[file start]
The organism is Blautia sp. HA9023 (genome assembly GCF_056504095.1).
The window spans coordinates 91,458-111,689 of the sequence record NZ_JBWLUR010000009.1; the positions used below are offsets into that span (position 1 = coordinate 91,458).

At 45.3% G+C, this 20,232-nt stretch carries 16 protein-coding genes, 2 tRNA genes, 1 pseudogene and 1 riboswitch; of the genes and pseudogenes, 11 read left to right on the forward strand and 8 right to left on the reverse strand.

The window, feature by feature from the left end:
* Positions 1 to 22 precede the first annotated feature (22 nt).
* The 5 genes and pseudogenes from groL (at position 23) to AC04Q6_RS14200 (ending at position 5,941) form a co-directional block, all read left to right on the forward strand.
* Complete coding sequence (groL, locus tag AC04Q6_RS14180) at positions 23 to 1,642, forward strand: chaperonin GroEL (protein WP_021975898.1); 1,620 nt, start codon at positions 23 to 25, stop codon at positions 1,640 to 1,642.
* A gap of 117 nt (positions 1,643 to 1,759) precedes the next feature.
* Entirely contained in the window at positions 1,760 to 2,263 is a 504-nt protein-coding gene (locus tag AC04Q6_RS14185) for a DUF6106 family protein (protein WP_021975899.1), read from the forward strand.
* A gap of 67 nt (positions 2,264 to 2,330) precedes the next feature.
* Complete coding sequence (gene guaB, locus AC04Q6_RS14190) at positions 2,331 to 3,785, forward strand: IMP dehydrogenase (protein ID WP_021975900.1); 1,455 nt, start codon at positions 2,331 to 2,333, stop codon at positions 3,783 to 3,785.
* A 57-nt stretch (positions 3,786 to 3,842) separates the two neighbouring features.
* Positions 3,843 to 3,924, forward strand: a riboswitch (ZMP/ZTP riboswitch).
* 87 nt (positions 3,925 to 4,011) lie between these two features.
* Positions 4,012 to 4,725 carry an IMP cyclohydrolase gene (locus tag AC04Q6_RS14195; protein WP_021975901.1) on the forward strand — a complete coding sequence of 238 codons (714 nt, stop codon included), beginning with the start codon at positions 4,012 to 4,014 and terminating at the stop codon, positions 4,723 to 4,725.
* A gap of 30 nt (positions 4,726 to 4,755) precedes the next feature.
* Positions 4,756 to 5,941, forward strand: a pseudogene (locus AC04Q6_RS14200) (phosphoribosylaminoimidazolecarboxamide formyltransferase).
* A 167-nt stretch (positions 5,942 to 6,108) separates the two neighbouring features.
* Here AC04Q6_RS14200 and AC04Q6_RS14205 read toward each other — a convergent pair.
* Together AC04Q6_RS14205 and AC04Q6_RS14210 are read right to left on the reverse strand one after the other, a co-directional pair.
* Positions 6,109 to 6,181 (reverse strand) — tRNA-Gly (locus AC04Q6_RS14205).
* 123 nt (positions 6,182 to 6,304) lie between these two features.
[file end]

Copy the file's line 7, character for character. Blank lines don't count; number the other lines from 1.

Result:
* Complete coding sequence (groL, locus tag AC04Q6_RS14180) at positions 23 to 1,642, forward strand: chaperonin GroEL (protein WP_021975898.1); 1,620 nt, start codon at positions 23 to 25, stop codon at positions 1,640 to 1,642.